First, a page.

Venice, Venice, you are so beautiful.
Yes, I just got back from Venice and I am still excited about my visit. Now I am sitting at my desk still recovering from a post-holiday sugar coma.
I love Venice, what is not to like? The weather was great, the food was way too good, the coffees were not that expensive (yes I am not lying, I have managed to get few espresso for less than €2) and on top of that I met my lovely mum there for a family gateway.
We went to check the Biennale and few collateral events, the sites were not that busy so we had the opportunity to really enjoy the shows. What I really love about the Biennale is the Giardini, walking around surrounded by pines, discovering works of art from all over the world. I had the chance to see so much art in so little time, this is incredible.
Walking throughout the pavilions you can get a taste of different cultures, traditions and trends in the arts. There were many video installations as well as few interactive works. The best video and sculptural installation I have seen was Ryan Trecartin’s ‘Not Yet Titled’, this takes up a whole room of the Arsenale. There are four videos, all referencing reality tv, a sort of window on pop culture and youth, a very original take on contemporary culture.
I liked Massimiliano Gioni’s curatorial selection for the show in the Arsenale, however some of the rooms were filled with too many works, it made me feel overwhelmed and it was difficult to enjoy some of the works.
Here are my favourite pavilions, I selected them for different reasons, if you have visited them too then share your thoughts!
Vadim Zakharov, Russian Pavilion, curated by Udo Kittelmann (Director of the Nationalgalerie, Staatliche Museen Berlin). This is the first time that Russian Pavilion is curated by a citizen of another country. An attempt to secure attention? Well, it works. One of the best pavilions.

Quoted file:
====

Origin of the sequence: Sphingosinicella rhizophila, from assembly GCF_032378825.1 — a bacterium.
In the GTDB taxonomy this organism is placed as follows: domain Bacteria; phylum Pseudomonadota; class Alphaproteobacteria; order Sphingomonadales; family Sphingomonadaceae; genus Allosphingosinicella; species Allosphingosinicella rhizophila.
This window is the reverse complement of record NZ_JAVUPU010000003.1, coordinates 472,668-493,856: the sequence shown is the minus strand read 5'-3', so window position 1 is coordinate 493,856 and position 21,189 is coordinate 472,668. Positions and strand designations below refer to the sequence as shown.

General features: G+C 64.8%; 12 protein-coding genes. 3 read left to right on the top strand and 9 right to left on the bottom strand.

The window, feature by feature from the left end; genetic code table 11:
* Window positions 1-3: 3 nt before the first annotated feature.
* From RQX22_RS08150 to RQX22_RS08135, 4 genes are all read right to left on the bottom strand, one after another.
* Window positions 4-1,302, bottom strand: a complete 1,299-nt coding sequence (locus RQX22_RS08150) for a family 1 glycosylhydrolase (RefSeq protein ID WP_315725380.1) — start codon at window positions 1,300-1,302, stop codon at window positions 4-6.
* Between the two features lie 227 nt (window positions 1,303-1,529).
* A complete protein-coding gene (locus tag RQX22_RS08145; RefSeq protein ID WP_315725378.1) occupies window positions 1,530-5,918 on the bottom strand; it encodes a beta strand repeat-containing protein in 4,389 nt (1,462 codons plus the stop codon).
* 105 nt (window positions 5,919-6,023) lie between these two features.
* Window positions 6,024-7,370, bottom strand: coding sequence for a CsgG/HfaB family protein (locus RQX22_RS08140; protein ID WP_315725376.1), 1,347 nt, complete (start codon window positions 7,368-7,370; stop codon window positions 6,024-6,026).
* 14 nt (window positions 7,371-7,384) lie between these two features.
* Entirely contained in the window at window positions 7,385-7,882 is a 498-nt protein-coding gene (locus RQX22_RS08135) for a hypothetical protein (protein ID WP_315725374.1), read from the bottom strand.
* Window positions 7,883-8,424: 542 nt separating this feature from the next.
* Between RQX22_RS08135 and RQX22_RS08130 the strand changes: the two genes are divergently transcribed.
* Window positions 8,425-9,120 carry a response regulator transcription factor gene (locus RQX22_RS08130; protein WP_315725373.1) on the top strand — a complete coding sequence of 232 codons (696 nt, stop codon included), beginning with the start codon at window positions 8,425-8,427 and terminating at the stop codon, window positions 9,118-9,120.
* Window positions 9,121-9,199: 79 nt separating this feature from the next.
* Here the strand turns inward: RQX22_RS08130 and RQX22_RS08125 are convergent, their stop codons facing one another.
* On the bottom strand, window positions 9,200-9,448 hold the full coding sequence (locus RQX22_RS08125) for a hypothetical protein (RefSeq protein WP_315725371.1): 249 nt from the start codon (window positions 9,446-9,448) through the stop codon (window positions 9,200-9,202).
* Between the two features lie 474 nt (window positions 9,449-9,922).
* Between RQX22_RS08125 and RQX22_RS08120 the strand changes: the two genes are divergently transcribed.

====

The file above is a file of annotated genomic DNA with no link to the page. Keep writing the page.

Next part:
If you want to experience death while you are alive then you must visit the Korean Pavilion. Kimsooja transformed the venue into a place of transcendental experience, dealing with issues relating to the body, self and others, death and life.
Israel Pavilion, Gilad Ratman’s The Workshop is based on a fictional journey from Israel to Venice taken by a group of people. This epic trip starts in the caves of Israel, before emerging through the floor of the Israeli pavilion. Once inside the pavilion, the group turn the space into a workshop, sculpting themselves in clay they have transported from Israel.
Don’t miss the Venice Biennale.
Art Everywhere has finally started, the project is really exciting and ambitious. This enables audiences to connect with art works in a new way, bringing them into a closer relationship with the arts and creating new ways for them to engage with British art. I had a look at the website and I have discovered so many interesting works of art. I look forward to seeing the billboards across London.
Also it is worth mentioning the fantastic app Blippar created for the project, all the Art Everywhere poster sites are interactive via your mobile phone. It is really simple and fun to use.
Follow Art Everywhere on twitter @arteverywhereUK
Showcasing great British art across the UK, Art Everywhere is the largest exhibition of its kind in the world. From the 12–25 August 2013 some of the nation’s greatest art is on display across 22,000 poster sites and billboards up and down the country. Artists, curators, media owners and entrepreneurs joined by a love of art have fuelled this massive charitable celebration, and the general public crowd-funded over £30,000 to help make it happen